Town tells Big Wind to “get lost” (New York)

Sep 7, 2010


Recommendations Report for Industrial Wind Power (9/1/10)

Rensselaerville, New York, Wind Study Committee

Overall Recommendation: Industrial Wind Power installations within the town of Rensselaerville should not be permitted.  Download the full report here.

The key reasons for these recommendations:

  • Industrial Wind Power is strongly out of alignment with the Town of Rensselaerville’s Comprehensive Plan. Note: This reason alone would be enough to justify a strong recommendation prohibiting them.
  • There are significant health, environmental, and safety concerns associated with Industrial Wind Power.
  • Albany County does not have the sustained high level of wind speed to make Industrial Wind Power viable for consistent energy production.
  • Citizens’ property values would be negatively affected.
  • On a cost-benefit basis, the income to the town would be minimal, while the costs to the quality of life would be disproportionately large. Also, the total costs to the Town in terms of time spent by the Town Board, town committees, town attorneys, Highway Superintendent, Code Enforcement Officer, and other town employee’s time would be large, and is often uncounted in the project’s life cycle costs.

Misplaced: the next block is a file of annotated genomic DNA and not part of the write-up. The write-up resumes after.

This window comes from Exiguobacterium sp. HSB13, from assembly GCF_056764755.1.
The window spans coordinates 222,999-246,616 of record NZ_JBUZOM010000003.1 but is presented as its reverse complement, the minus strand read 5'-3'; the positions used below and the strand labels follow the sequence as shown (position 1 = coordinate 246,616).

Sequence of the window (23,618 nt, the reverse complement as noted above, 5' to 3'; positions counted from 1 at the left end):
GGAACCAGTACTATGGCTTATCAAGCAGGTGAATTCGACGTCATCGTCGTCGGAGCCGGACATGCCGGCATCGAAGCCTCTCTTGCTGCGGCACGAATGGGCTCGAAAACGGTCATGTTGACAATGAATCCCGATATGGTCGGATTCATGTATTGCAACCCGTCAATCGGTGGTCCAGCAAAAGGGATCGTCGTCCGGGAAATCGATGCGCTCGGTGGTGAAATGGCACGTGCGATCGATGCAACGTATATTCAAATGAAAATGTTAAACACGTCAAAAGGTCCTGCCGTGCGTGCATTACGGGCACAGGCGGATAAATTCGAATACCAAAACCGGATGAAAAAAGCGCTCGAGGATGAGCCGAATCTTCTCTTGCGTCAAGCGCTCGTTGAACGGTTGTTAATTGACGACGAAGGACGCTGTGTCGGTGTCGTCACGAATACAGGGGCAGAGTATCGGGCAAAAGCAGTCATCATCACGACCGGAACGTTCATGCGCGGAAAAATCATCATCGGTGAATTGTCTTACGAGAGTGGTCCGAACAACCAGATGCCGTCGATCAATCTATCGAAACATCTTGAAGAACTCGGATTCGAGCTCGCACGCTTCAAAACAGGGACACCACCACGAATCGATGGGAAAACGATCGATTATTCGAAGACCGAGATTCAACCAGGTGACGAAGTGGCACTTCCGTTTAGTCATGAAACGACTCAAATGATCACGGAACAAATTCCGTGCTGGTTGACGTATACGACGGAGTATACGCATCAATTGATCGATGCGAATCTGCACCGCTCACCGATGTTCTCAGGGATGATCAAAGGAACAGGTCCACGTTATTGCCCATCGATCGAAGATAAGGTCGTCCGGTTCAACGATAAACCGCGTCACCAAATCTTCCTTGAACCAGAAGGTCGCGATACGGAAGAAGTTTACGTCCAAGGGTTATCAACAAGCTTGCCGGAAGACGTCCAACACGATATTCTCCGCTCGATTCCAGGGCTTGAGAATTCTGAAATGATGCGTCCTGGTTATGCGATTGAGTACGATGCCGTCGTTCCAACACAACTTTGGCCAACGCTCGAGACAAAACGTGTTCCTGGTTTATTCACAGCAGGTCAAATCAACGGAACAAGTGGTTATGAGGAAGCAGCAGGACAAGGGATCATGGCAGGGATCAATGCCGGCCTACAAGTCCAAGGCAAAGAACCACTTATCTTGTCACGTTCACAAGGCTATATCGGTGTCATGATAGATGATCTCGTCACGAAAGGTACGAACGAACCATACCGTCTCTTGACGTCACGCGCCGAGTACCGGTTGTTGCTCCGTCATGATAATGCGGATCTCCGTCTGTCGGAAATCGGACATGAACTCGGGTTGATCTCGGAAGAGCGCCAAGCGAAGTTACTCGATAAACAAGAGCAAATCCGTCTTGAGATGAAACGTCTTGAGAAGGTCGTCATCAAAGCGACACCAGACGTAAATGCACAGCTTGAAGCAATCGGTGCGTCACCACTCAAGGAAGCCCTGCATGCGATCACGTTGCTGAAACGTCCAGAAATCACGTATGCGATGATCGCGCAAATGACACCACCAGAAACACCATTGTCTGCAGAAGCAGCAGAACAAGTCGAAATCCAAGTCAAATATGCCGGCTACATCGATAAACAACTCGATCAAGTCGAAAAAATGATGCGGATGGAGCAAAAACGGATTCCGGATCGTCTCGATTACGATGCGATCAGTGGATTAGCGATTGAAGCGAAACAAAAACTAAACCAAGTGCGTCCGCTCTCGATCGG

• Irreversible decision: Once Industrial Wind Turbines are installed, it would be practically impossible to remove them. Industrial Wind leases and easements give developers long term property control through long initial terms and option extensions: Shell Oil’s contract provides the developer with control for as long as 67 years from contract signing. Flat Rock Wind Power’s Amended and Restated lease for Tug Hill provides the developer with control for as long as 46 years. That would commit the town to these industrial installations for the equivalent of three generations.
  • The Town would likely lose control of its ability to independently negotiate with Wind Developers.
  • Even if the Town attempted to restrict Industrial Wind Power zoning to a small portion of the town, Wind Developers could challenge that zoning and quite possibly be successful in overturning it. It would be easier for a wind developer to successfully challenge a zoning restriction than a total prohibition based upon the comprehensive plan.

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